Fly Fishing Film Tour returns to Silverthorne for third year |

Fly Fishing Film Tour returns to Silverthorne for third year

Project Healing Waters, an event that brings several disabled veterans to Summit County's streams to learn to fly fish, will host its third annual Fly Fishing Film Tour in Silverthorne next Thursday.
Courtesy of Jim Buckler |

3rd Annual Silent Auction and Fly Fishing Film Tour Festival

When: Thursday, Feb. 18

Where: Silverthorne Town Pavilion 400 Blue River Parkway, Silverthorne, CO

Tickets: $12 in advance, $15 at the door. Advance tickets can be purchased at Cutthroat Anglers, Mountain Angler in Breck and Alpine Bank branches.

For more information on the films, visit

Proceeds go to Project Healing Waters. For more information, visit

On a beautiful spring or fall afternoon, near one of Summit County’s mountain streams, you might catch a group learning to fish for the first time. But in the words of Jim Buckler, owner of Cutthroat Anglers in Silverthorne, “This is more than just going out fishing.”

Project Healing Waters Fly Fishing, a national nonprofit with the mission of teaching disabled military personnel to fish, brings veterans across the state to Summit twice a year. Veterans selected for the program are taken in small groups out to the rivers across Colorado for each trip.

“These guys have survived the war, but they’ve clearly left a lot behind,” Buckler said. “At one of the venues, a veteran said, ‘This reminds me of Afghanistan.’”

He recalled one fishing trip where the group had to cross a small bank in a narrow area, overgrown with willows. To most, it would just appear to be a narrow path, but, in a combat situation, it would be a type of location to avoid.

“He was traumatized, but he did it,” Larry Lunceford, a longtime volunteer recalled of one veteran’s experience.

Lunceford, Buckler and a group of local volunteers have supported more than 14 fishing trips since Mike Oros helped bring the program to Summit County in 2010. Veterans from across the state are brought to a few selected locations to learn to fish, build rods and tie flies.

Trips range from one to two-and-a-half days and are focused on the therapeutic effects of fishing, as well as the camaraderie of sharing experiences with a group of veterans ranging from all wars: Vietnam, Korea, Iraq, Afghanistan and even World War II.

“You just have to break the ice, get them involved and give them the confidence,” Oros, another volunteer who helped bring the event to Summit County, added.


Every year, Project Healing Waters will bring together a team of 80 to 100 volunteers to help guide veterans, and provide food, fishing gear and housing. The program is funded in part through the Fly Fishing Film Tour, a viewing of the sport around the globe combined with a silent auction.

This year, the Film Tour will be hosted at the Silverthorne Pavilion the evening of Feb. 18. The hope is to raise more than $26,000, the amount that was raised last year. Since the program’s start, Project Healing Waters in Summit County has served more than 200 veterans.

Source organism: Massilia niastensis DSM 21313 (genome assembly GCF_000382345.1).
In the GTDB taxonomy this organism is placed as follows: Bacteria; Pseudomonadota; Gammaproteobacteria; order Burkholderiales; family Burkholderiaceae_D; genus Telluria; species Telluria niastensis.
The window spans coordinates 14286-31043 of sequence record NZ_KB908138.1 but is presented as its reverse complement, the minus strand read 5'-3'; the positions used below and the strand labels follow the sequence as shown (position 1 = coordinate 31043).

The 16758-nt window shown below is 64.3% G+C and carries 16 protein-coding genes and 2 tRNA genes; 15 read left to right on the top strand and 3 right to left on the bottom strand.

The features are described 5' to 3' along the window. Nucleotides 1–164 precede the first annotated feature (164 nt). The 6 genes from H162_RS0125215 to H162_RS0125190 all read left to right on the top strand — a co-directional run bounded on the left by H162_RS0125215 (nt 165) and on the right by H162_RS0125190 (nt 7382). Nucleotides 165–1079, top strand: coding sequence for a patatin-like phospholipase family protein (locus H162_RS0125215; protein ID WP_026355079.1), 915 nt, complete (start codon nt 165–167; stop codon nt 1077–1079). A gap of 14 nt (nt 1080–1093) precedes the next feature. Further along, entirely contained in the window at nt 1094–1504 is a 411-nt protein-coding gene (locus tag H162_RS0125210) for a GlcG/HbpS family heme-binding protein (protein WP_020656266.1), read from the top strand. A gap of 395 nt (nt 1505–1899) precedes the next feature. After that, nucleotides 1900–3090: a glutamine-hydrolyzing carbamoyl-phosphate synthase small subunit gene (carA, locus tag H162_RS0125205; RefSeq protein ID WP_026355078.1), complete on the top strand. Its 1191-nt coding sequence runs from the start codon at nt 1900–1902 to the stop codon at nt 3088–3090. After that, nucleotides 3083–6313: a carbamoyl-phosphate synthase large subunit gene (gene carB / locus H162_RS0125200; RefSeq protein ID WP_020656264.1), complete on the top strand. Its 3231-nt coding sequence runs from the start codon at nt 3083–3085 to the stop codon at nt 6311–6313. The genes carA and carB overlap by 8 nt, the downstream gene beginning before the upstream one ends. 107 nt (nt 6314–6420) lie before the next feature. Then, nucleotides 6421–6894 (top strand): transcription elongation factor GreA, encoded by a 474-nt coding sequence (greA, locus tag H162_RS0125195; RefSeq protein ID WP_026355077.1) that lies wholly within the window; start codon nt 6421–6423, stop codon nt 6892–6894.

“Fishing is the tool, but they’re getting active coaching so they can repeat this training,” Oros added.

He recalled one veteran who went from having no fishing experience to starting his own guiding career.

“He was in the rehab hospital here,” Oros added. “While he was in the hospital he fished, fished, fished.”

The program supplies veterans equipment they can keep, with the idea of cultivating a new habit or ability that they can turn to anytime.

“It’s not one and done. We’re trying to teach them a lifetime skill,” Lunceford added.

Numerous studies have been written on the therapeutic effects of fishing. Not only is the concept of being in the great outdoors, surrounded by beautiful mountain streams, but the focus the sport takes also has its own merit.

“There’s enough going on with the water, the bugs — you can’t think about anything else,” Lunceford said. “I try to think about the worst problem I have when I’m fishing and I can’t do it.”

He added that the most rewarding — and crucial — piece, was thanking them for their service.

“After the event, one of the individuals went home and explained his experiences overseas,” Oros, another volunteer, added. “He felt it was the first time he was thanked.”

“We’re able to sit here, have a Starbucks coffee and not worry about anything because of them,” Lunceford concluded.

Support Local Journalism

Support Local Journalism

As a Summit Daily News reader, you make our work possible.

Summit Daily is embarking on a multiyear project to digitize its archives going back to 1989 and make them available to the public in partnership with the Colorado Historic Newspapers Collection. The full project is expected to cost about $165,000. All donations made in 2023 will go directly toward this project.

Every contribution, no matter the size, will make a difference.